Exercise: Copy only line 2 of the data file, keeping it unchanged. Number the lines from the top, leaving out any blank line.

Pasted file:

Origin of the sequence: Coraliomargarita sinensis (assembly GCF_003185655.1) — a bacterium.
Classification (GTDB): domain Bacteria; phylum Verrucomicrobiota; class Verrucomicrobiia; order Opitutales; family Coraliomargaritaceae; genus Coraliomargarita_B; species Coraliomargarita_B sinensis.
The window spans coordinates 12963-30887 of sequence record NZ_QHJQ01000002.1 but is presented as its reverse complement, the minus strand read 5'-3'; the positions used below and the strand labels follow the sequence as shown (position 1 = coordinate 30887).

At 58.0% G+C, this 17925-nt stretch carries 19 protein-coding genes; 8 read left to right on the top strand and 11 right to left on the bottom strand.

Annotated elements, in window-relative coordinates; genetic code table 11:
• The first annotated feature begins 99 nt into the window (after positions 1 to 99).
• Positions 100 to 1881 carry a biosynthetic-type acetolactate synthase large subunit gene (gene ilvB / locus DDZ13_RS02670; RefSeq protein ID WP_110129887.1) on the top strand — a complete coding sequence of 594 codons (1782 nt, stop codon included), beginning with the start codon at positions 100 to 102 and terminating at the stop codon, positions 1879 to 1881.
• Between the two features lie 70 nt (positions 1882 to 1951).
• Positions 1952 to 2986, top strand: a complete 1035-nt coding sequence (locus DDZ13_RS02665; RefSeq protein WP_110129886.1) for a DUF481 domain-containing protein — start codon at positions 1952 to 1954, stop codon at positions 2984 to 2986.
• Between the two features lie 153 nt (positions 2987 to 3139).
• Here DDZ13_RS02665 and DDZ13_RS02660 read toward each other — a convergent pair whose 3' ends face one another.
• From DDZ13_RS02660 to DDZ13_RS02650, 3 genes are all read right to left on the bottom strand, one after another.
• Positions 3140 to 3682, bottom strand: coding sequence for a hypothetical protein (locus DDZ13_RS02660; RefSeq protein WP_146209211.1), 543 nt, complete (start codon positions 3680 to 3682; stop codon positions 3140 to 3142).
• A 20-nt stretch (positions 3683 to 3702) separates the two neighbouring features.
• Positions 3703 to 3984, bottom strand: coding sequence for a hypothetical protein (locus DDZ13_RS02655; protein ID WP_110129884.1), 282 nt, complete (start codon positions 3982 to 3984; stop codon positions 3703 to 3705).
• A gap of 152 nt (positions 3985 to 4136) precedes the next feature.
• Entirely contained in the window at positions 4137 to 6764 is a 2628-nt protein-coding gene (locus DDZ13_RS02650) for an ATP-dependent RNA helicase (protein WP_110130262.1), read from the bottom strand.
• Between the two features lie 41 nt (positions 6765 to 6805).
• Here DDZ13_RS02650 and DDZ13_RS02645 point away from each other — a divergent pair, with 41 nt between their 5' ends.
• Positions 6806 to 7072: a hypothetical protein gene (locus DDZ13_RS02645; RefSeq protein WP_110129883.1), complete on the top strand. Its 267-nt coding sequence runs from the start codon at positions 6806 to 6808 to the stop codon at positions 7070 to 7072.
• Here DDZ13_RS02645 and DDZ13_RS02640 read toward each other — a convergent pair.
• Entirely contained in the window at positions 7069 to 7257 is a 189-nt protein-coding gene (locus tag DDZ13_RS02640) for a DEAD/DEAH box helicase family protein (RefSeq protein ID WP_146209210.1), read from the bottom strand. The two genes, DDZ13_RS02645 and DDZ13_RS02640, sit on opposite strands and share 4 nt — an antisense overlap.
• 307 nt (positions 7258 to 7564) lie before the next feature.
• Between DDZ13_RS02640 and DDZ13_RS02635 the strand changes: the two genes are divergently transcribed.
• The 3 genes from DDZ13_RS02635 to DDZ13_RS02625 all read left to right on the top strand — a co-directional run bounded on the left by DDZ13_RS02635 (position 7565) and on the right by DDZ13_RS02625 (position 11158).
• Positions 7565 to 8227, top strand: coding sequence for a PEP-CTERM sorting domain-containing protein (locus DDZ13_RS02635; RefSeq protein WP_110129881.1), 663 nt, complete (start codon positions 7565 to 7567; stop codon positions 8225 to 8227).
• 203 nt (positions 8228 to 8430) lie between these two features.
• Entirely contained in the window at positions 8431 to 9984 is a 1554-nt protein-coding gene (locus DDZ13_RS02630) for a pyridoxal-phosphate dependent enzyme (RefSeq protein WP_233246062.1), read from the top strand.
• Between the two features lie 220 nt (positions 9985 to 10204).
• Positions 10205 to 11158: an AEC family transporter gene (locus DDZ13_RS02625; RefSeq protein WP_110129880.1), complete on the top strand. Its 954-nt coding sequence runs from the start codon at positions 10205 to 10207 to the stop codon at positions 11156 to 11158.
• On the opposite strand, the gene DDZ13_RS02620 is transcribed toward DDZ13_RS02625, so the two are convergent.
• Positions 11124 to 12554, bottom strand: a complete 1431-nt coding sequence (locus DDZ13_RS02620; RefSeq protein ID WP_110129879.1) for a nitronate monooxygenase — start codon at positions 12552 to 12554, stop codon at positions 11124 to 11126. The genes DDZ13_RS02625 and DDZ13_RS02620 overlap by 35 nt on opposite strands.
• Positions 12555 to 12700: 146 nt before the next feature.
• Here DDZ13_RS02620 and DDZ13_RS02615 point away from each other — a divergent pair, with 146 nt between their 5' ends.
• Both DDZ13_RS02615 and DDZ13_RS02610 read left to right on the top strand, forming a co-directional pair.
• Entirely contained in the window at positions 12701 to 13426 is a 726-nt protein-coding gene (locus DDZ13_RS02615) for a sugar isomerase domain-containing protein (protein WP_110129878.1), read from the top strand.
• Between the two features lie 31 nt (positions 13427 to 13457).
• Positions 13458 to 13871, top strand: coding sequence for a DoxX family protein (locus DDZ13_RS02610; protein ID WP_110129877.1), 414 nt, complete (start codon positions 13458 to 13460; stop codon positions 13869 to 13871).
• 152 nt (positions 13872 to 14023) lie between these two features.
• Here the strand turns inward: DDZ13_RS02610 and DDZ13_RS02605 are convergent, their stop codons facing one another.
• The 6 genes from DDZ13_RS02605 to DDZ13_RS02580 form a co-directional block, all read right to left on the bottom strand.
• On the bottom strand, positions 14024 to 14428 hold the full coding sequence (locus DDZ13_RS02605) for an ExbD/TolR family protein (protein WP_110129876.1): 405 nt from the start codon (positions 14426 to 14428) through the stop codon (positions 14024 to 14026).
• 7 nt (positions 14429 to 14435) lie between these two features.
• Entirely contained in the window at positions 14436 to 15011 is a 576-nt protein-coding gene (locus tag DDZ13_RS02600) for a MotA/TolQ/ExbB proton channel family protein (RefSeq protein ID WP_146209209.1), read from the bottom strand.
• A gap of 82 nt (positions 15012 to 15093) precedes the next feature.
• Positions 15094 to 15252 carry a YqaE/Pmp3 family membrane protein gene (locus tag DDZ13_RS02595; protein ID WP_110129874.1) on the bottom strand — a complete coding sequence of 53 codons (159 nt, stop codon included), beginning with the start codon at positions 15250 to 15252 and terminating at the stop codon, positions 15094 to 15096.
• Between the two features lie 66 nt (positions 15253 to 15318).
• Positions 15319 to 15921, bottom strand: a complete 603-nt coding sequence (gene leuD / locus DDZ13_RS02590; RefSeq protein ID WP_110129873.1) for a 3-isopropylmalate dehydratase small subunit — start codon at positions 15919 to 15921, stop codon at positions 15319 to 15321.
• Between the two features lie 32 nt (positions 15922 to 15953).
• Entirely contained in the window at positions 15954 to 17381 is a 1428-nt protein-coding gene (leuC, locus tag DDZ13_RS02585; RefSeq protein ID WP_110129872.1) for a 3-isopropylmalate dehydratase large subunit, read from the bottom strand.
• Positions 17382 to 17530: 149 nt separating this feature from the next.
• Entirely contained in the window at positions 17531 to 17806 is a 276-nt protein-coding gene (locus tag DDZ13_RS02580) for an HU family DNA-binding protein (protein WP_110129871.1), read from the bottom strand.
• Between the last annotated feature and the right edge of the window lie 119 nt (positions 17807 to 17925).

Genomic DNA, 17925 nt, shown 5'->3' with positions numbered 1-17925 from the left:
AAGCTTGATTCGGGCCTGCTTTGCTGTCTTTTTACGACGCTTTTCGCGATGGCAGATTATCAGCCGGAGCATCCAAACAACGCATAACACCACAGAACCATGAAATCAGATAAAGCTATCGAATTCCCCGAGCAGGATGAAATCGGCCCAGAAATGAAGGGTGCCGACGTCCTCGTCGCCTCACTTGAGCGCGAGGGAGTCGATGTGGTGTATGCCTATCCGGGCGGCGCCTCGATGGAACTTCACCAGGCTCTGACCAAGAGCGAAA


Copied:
Classification (GTDB): domain Bacteria; phylum Verrucomicrobiota; class Verrucomicrobiia; order Opitutales; family Coraliomargaritaceae; genus Coraliomargarita_B; species Coraliomargarita_B sinensis.